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Come, join hand in hand, brave Americans all
This may sound like a simple line to you, but Dickinson actually started off his song with a pretty huge request.
There’s a lot more to this opening line than one might think. In urging colonists to unite as “Americans,” Dickinson was asking them to think of themselves as one people rather than New Yorkers or Virginians.
Even as the revolution grew closer, most colonists identified far more with their individual colonies than with “America” as a whole. Colonies developed their own characters; they had their own distinctive economies and labor systems, their own religious denominations, and even their own accents and patterns of speech. Moreover, many colonists did not view their neighbors all that favorably. Many Northerners viewed their Southern neighbors with contempt, partially because they owned slaves, but also because Northerners believed the Southern plantation lifestyle was decadent. In return, many Southerners viewed Northerners as too materialistic—too busy making money to cultivate an interest in some of the finer things in life.
Religious differences also created tensions. New England Puritans, New York and Virginia Anglicans, Pennsylvania Quakers, and Maryland Catholics all eyed one another suspiciously. And on top of these otherworldly differences, some this-worldly arguments over borders, trade, and currency also added to the tensions between colonies. Asking all of these folks to join together as Americans was no small thing.
In freedom we're born and in freedom we'll live,
Our purses are ready, steady, friends, steady,
Not as slaves, but as freemen our money we'll give.
The chorus sums up an ancient British principle: freedom and control over one’s property go hand in hand.
John Dickinson’s chorus offers more than just a catchy set of lyrics; it sums up one of the central principles of British political theory.
18th-century Englishmen believed that theirs was the freest society on earth; and critical to this freedom was the individual’s right to control his property. Property gave a man—many women could not own property—independence; it allowed him to live self-sufficiently. Without property, a person was dependent on others and not truly free.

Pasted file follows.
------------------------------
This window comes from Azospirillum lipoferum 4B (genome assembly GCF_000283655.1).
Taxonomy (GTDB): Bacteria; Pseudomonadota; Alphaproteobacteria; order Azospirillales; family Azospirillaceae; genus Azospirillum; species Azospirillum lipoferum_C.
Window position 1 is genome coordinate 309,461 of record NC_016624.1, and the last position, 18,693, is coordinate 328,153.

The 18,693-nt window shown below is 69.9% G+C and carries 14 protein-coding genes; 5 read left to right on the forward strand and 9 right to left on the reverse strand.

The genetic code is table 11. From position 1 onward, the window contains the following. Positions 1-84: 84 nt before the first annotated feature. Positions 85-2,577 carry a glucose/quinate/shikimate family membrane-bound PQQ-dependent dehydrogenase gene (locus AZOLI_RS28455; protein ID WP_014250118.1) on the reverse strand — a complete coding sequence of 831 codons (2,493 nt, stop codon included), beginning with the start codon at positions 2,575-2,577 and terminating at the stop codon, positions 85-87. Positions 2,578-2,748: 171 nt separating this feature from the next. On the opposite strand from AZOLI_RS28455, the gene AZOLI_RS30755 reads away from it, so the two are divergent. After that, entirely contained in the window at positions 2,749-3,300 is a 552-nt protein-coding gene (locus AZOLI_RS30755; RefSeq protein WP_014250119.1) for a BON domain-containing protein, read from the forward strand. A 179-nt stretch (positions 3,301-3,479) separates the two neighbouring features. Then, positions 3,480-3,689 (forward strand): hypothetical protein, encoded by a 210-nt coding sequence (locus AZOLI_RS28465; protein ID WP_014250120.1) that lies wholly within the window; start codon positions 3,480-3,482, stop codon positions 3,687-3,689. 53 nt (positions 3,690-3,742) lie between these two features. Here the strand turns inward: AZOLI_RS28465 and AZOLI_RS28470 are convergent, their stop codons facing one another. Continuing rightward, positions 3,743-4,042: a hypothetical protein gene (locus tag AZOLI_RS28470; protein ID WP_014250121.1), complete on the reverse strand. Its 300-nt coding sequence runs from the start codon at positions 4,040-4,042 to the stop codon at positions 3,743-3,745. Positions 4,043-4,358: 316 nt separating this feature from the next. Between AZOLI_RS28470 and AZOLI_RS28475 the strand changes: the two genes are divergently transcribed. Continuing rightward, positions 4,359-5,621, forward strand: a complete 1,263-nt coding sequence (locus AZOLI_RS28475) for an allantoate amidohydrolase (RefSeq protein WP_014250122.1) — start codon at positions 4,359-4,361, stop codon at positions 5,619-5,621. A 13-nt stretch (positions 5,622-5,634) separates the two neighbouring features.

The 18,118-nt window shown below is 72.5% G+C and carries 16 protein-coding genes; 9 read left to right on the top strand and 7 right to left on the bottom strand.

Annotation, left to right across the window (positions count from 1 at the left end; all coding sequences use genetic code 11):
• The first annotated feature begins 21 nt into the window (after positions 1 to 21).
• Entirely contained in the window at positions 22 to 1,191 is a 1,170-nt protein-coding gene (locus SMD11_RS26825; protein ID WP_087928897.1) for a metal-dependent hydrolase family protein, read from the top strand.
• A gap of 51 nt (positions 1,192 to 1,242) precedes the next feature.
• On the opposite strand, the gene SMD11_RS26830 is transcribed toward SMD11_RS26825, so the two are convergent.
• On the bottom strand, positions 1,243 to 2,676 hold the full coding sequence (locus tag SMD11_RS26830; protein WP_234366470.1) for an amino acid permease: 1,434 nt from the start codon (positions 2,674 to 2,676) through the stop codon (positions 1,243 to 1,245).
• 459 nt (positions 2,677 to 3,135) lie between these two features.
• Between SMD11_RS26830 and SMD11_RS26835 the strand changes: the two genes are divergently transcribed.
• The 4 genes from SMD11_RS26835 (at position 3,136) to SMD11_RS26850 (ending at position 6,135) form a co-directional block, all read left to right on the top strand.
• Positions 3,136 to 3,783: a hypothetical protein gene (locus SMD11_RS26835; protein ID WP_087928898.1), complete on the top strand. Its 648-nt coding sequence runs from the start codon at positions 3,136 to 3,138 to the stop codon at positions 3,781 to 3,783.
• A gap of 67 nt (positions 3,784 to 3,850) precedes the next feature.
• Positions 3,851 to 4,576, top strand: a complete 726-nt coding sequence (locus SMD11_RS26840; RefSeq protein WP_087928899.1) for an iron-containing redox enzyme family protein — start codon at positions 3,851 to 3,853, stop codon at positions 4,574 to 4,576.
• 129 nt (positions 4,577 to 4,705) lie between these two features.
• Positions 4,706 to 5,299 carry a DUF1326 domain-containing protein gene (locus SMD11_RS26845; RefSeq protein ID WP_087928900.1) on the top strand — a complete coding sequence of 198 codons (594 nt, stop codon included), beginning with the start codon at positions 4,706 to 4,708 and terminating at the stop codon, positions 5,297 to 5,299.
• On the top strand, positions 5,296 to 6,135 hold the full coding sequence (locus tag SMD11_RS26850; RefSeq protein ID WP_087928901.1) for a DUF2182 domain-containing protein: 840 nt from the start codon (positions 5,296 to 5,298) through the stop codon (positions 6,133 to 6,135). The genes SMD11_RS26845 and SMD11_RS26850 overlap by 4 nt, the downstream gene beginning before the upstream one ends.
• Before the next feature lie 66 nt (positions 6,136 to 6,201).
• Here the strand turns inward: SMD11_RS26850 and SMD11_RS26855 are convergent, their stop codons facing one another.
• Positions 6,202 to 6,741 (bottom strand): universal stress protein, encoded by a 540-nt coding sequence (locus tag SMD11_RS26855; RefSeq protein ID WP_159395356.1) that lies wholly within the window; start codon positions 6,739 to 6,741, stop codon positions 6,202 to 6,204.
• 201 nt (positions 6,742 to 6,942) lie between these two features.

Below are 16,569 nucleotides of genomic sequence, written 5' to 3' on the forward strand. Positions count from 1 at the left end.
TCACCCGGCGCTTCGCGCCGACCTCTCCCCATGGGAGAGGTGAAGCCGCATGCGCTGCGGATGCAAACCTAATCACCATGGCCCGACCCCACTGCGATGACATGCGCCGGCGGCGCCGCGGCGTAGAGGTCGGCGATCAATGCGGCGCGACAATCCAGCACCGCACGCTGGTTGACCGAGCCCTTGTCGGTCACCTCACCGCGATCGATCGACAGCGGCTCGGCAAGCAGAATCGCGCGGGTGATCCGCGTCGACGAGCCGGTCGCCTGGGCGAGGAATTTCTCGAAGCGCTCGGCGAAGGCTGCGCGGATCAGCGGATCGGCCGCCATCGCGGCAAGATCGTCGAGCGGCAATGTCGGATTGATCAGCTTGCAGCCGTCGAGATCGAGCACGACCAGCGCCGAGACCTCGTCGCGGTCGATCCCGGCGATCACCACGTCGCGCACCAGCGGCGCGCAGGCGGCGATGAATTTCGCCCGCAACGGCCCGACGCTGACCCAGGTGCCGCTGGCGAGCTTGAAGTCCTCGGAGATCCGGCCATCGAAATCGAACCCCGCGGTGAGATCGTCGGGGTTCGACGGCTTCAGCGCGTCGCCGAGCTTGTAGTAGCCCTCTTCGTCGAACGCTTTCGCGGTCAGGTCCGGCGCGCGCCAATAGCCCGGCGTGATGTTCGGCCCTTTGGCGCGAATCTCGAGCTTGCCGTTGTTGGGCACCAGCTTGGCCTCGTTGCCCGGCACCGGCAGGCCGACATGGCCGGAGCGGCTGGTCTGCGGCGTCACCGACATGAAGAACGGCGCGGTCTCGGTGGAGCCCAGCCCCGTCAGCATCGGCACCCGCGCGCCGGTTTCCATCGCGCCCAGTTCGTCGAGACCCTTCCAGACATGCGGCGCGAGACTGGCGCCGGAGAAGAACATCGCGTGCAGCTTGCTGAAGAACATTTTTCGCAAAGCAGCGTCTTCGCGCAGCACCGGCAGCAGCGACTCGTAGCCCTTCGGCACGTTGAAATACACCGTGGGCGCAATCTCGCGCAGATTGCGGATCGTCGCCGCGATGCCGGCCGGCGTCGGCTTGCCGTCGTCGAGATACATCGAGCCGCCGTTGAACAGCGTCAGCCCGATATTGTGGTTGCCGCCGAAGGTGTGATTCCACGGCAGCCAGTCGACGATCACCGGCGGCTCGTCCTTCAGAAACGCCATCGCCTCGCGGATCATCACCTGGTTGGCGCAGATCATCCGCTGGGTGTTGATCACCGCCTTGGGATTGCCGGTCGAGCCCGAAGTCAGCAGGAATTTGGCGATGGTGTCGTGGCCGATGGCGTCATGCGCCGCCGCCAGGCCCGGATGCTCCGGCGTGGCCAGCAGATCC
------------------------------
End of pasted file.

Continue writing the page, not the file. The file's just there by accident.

In order to preserve this independence, property rights must therefore be protected from even the king. At the heart of English political theory was the idea that the government could not take a person’s property without his consent. Taxes may be necessary to run the government and advance the public good, but they must always be a voluntary gift from the people. If imposed without their consent, taxes were a form of robbery.
This did not mean, however, that every individual could drive the tax collector away come tax time. It meant that taxes, to be legitimate, must be imposed by a legislative body in which the taxpayers were represented. In other words, British citizens were prepared to pay taxes—their “purses are ready”—but they would pay them only as freemen, “not as slaves.” This was the main reasoning behind a popular American slogan of the time, “No taxation without representation.” Many colonists felt that they should not be taxed unless and until they held seats in Parliament and could vote on such matters themselves.
Our worthy forefathers, let's give them a cheer,
To climates unknown did courageously steer;
Thro' oceans to deserts for Freedom they came
What desert lies between the British Isles and America?
We can’t fault Dickinson for trying to add a little drama to his song, but he stretches the truth a bit in these lines. The forefathers he honors did take huge risks in coming to America, as the voyage across the Atlantic was very dangerous, but since the great majority of migrants to North America during the 17th and 18th centuries came from the British Isles, no one had to cross a desert.
African slaves represented the significant exception to this British migration. An estimated 250,000 Africans were brought to America in chains during the colonial period. Even still, the vast majority of these were taken captive in regions lining the West Coast of Africa; they were not marched across deserts.
Their generous bosoms all danger despis’d,
So highly, so wisely, their birthrights they priz’d
The language gets a bit clumsy here, but Dickinson is making an important point: liberty is the “birthright” of all British citizens.
In this line, Dickinson is still talking about the dangers the immigrants to America were willing to face in order to preserve their freedom. (Remember they crossed oceans and deserts to get here.)